Cross-Validation Approach to Evaluate Clustering Algorithms: An Experimental Study Using Multi-Label Datasets


Clustering validation is one of the most important and challenging parts of clustering analysis, as there is no ground truth knowledge to compare the results with. Up till now, the evaluation methods for clustering algorithms have been used for determining the optimal number of clusters in the data, assessing the quality of clustering results through various validity criteria, comparison of results with other clustering schemes, etc. It is also often practically important to build a model on a large amount of training data and then apply the model repeatedly to smaller amounts of new data. This is similar to assigning new data points to existing clusters which are constructed on the training set. However, very little practical guidance is available to measure the prediction strength of the constructed model to predict cluster labels for new samples. In this study, we proposed an extension of the cross-validation procedure to evaluate the quality of the clustering model in predicting cluster membership for new data points. The performance score was measured in terms of the root mean squared error based on the information from multiple labels of the training and testing samples. The principal component analysis (PCA) followed by k-means clustering algorithm was used to evaluate the proposed method. The clustering model was tested using three benchmark multi-label datasets and has shown promising results with overall RMSE of less than 0.075 and MAPE of less than 12.5% in three datasets.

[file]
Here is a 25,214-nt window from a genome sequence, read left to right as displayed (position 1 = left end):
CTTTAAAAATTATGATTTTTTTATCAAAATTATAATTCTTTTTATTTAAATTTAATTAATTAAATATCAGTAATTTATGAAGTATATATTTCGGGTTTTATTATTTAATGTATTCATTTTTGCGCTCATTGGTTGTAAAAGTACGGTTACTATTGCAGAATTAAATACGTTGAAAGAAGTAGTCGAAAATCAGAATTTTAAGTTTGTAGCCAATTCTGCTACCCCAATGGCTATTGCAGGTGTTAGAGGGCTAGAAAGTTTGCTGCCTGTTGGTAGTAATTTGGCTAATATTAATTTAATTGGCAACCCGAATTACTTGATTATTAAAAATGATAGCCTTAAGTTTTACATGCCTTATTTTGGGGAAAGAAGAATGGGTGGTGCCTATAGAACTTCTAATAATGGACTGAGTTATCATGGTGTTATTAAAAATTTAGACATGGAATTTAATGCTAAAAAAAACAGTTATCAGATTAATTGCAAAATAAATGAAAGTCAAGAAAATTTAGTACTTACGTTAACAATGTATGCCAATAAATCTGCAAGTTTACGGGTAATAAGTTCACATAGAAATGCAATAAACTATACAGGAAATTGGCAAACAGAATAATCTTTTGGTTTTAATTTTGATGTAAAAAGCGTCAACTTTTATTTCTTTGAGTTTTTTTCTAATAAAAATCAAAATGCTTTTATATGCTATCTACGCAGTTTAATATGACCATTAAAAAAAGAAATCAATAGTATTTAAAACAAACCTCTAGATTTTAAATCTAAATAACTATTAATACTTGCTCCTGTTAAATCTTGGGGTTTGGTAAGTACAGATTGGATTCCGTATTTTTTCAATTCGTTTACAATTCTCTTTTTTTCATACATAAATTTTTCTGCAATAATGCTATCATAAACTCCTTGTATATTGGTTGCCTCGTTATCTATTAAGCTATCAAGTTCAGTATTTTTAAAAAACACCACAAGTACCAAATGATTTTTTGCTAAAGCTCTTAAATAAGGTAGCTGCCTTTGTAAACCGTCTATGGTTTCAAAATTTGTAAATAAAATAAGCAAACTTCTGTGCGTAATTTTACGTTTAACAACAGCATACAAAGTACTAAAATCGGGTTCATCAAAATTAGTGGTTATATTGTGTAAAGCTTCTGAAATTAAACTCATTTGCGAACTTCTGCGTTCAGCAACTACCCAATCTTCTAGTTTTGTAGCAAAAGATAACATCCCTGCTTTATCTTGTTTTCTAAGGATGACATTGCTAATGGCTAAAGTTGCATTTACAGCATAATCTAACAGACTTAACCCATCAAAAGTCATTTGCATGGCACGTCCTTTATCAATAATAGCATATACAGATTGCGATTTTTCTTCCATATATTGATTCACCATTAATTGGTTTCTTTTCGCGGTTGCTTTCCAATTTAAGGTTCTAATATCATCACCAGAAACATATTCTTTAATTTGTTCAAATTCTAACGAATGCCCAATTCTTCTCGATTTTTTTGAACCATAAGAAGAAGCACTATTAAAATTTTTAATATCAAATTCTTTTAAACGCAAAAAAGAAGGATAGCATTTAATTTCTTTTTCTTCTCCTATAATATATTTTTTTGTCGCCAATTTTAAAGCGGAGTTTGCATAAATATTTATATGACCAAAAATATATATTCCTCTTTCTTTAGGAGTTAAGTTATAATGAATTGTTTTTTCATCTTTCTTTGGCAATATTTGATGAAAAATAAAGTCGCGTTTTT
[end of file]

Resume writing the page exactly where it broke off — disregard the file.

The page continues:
Overview of Unsupervised Learning

Unsupervised learning aims to find the underlying structure or the distribution of data. It is an important area in the domain of machine learning, where the labels for the data examples are not necessarily required for model building. The main tasks in unsupervised learning include cluster analysis [40, 42], building self-organizing maps (SOM) [21], representation learning [2], and density estimation [31]. Cluster analysis, the main focus of this study, is a central task for grouping heterogeneous data points into a number of more homogenous subgroups based on distance, or naturally occurring trends, patterns, and relationships in the data. The formation of homogenous or heterogeneous grouping (or clustering) structure from a complex dataset requires a measure of ‘closeness’ or ‘similarity’. In clustering, the definition of similarity is highly dependent on the applied distance function between the data objects. The choice of similarity measure can be considered based on the type of the variable used to cluster objects (continuous, discrete, binary), the type of measurements (nominal, ordinal, ratio, interval), and subject matter knowledge. The most commonly used distance measure in most clustering algorithm is the Euclidian distance [9]. Other measures include Minkowski’s distance [6], Cosine distance [29], S-distance [5], etc.